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Issue #1923      July 13, 2020

War on democratic rights

Part 1

As the present global capitalist offensive on the people bites deeper, millions of workers, peasants, environmentalists, peace activists, and others affected are taking action and the numbers will only increase with time. Imperialism has been preparing for such a time in Australia and globally by accumulating an armoury of weapons to be used such actions. They can be expected to hit the working class hard as corporations seek to restore their profitability as they come out of the COVID-19 induced recession.

Over the past four decades there has been an insidious erosion of bourgeois democratic rights. Many fundamental common law and statutory principles and rights have been replaced by draconian and increasingly fascistic legislation.

The process commenced with the Howard Coalition government in the late 1990s and has continued ever since, reaching previously unimaginable extremes. Due to the gradual build-up, rather than a big hit at once, many of these new laws have slipped through rousing relatively little public outcry or receiving much if any attention in the mass media. The legislation has had the bipartisan support of the two major parties with only the Australian Greens and the occasional cross-bencher opposing it.

Much of the legislation was couched in terms of a “war on terrorism,” some of it as enforcing the “rule of law,” such as the laws attacking the rights of trade unions, workers, and political activists. Another claim was that the laws were necessary to protect our “values” and “our way of life,” when in fact it was doing exactly the opposite.

The aims include suppression of dissent, militarisation of society, all pervasive surveillance of society, and control of the actions of individuals across society. It is a work in progress, and we have not seen the end point by any means as far as the capitalist state is concerned. The ultimate aim is to defend the capitalist system and monopoly capital.

Many of the laws breach United Nations Conventions to which Australia is a signatory, and hence bound to adhere to under international law. These include the Conventions on the Rights of the Child; Elimination of All Forms of Racial Discrimination; Civil and Political Rights, Against Torture and Other Cruel, Inhuman or Degrading Treatment or Punishment; Status of Refugees; Civil and Political Rights.

Likewise, changes to the industrial relations system breach a number of International Labour Organisation Conventions, including the Freedom of Association and Protection of Association; the Protection of the Right to Organise; and the Right to Strike.

“Terrorism”

Since the collapse of the Twin Towers on 11th September 2001, there have been more than eighty pieces of “anti-terror” legislation restricting democratic rights, some of them extremely draconian and dangerous. On a number occasions, even more repressive provisions have been added to this legislation.

In addition, the trade union movement and workers have been hit by wave after wave of laws attacking their rights. Some of these laws, such as the ones governing the building and construction industry mirror provisions found in the terror legislation, in effect criminalising legitimate trade union activity.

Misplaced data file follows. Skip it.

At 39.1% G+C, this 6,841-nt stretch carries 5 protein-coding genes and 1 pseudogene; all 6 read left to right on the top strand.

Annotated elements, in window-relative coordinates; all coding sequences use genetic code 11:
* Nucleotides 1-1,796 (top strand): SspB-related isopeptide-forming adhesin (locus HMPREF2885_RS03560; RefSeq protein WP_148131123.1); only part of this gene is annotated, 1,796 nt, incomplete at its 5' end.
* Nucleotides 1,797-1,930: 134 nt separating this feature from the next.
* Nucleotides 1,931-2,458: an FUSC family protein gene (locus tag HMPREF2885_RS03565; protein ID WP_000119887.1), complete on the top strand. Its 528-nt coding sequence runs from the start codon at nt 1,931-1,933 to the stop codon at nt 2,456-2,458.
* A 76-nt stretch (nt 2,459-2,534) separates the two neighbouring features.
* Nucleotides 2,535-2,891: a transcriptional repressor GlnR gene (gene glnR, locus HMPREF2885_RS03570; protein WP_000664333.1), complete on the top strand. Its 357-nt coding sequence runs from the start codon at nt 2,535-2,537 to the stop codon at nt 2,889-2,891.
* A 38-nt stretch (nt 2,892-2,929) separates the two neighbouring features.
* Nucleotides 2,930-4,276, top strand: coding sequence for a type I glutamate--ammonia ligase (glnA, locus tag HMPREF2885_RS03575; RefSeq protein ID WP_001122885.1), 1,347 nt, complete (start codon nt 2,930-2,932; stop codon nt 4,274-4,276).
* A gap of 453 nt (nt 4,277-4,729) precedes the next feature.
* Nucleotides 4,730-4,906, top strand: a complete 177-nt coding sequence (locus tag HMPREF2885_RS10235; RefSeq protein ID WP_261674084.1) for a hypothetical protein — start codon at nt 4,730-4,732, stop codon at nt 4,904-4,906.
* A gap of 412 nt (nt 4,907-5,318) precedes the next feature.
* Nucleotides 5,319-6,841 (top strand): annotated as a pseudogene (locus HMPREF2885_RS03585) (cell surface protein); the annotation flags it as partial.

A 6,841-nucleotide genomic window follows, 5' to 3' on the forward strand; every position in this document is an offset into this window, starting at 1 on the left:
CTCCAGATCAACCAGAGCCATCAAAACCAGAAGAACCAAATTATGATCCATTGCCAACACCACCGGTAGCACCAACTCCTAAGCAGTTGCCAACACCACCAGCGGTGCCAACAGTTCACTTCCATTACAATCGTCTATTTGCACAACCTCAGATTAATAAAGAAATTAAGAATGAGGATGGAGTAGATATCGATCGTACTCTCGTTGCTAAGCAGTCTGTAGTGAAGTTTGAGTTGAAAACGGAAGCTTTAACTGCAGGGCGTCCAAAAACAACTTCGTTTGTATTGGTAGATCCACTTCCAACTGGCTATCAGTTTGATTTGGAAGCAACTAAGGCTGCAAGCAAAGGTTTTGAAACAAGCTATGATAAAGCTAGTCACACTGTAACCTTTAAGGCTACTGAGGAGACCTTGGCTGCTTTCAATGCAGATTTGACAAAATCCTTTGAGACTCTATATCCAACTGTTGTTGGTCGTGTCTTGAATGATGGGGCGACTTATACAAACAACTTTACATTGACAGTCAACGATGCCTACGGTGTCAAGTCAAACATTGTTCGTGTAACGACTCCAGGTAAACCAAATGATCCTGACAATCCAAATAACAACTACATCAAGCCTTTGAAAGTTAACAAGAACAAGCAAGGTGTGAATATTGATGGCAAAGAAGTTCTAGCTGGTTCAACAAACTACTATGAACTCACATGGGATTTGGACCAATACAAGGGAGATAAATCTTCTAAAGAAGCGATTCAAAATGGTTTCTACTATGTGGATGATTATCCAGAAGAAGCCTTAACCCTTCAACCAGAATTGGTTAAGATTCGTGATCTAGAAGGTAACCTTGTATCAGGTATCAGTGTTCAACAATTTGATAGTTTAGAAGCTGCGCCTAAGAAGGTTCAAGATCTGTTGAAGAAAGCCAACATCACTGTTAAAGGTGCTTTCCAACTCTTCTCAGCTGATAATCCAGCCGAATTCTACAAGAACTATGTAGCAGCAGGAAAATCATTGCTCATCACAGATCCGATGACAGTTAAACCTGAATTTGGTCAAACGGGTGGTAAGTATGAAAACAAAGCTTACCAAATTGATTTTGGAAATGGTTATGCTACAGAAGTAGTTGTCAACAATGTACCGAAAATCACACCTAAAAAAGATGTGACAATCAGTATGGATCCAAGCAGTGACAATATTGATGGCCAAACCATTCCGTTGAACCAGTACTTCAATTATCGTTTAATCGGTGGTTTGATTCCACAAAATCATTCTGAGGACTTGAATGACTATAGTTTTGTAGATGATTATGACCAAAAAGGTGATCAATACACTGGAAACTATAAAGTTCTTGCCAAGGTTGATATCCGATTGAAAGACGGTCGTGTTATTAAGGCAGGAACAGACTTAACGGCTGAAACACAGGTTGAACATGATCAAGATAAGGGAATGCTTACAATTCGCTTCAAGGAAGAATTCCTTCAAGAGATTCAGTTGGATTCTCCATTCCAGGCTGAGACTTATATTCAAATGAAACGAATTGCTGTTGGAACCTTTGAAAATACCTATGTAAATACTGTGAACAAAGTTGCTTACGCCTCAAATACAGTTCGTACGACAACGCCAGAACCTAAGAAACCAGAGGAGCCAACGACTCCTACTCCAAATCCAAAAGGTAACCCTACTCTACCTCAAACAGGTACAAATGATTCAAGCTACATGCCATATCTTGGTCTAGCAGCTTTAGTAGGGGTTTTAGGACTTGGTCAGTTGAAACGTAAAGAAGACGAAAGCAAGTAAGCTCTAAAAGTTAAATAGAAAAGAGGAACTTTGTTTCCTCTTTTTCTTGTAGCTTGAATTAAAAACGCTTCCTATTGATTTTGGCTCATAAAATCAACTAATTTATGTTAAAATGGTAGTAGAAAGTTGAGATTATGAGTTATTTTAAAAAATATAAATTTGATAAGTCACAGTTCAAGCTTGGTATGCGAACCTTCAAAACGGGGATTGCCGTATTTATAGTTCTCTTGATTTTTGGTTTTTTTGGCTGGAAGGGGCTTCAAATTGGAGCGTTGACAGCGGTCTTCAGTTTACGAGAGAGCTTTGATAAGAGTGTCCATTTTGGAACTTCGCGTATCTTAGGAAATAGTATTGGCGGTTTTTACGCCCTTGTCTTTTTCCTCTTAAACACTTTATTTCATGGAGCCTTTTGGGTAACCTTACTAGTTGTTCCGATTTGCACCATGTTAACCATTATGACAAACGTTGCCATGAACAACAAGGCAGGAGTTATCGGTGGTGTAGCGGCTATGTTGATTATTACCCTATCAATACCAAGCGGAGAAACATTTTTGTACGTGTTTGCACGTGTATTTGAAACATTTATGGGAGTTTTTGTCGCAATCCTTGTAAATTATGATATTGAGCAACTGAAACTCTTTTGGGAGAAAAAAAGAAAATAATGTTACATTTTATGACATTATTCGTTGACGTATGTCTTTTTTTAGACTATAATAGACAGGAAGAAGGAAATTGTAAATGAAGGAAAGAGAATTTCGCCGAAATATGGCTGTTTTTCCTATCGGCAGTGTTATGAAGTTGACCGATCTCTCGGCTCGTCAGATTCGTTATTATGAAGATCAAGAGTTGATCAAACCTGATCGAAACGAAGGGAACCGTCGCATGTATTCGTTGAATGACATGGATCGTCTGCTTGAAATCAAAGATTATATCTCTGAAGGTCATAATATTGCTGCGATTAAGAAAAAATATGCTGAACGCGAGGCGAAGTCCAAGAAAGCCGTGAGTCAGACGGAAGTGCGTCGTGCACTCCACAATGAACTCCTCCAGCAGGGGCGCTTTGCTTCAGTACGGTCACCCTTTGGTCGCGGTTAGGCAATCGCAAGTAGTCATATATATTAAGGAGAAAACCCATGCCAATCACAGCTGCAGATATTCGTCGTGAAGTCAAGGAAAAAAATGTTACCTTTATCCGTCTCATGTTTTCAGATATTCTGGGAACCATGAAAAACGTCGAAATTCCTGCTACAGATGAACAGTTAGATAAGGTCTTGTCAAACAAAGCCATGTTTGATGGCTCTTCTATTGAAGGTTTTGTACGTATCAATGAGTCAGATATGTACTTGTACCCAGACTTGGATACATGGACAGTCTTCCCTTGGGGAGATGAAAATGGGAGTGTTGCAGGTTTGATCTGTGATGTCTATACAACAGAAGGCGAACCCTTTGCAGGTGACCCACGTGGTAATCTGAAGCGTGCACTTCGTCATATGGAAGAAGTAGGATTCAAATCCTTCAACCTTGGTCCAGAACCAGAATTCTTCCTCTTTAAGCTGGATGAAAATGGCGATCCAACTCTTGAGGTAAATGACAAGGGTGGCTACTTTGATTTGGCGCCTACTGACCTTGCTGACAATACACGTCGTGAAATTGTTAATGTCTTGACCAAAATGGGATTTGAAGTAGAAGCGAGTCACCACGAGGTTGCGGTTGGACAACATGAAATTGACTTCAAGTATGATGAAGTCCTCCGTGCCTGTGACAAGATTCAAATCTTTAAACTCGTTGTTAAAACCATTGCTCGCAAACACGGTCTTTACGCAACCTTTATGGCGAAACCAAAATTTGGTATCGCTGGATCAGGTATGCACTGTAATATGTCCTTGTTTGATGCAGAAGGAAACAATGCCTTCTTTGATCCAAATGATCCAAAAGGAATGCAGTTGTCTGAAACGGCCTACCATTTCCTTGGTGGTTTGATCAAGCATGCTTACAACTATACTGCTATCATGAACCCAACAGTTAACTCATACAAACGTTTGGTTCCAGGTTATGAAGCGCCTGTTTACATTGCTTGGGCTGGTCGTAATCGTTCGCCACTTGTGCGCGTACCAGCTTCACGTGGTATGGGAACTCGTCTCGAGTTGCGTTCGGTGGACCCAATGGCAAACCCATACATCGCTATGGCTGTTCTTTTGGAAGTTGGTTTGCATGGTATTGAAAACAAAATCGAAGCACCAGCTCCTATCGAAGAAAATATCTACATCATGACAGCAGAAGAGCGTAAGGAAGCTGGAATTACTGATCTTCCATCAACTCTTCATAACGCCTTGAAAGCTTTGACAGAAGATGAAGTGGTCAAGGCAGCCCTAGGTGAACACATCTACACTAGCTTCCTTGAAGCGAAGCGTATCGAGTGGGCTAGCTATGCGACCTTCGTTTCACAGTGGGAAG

The terror and a number of other laws contain many serious breaches of key democratic and long-established legal principles. These trends are of extreme concern as they take Australia towards becoming a police state.

“War on terror”

Amendments to the Criminal Code include a definition of terrorism for the first time in Australian law. The Code states that a “terrorist act” occurs when:

  • a person commits an act with the intention to advance a political, ideological or religious cause; and
  • by doing an act they intend to coerce the government or intimidate the public; and
  • the act causes death or serious physical harm to a person, endangers life (other than * the life of the person carrying out the action), creates a serious health or safety risk to the public (or section of the public), causes serious damage to property, or interferes with, disrupts or destroys an electronic system.

It is not hard to imagine how it could be applied to trade union, peace or environmental activists. Such actions are usually political and often seek to persuade (coerce) a government to take certain action. Self-defence when attacked by a provocateur or opposing force could cause “serious physical harm” or “serious damage to property.”

The act says that advocacy, protest, dissent or industrial action is not a terrorist act providing that it is not intended to cause serious physical harm, death, danger to another’s life or a serious health or safety risk. But who judges intent? The maximum penalty is life imprisonment. Even if the sentence is shorter, a worker would be banned from holding an official trade union position for five years.

“Sedition”

Under the Crimes Act, the definition of the criminal offence “seditious intention,” is now so broadly defined as to cover almost any dissent or challenge to status quo. It includes intent:

  • to bring the Sovereign into hatred or contempt
  • to urge dissatisfaction against the following:
  • the Constitution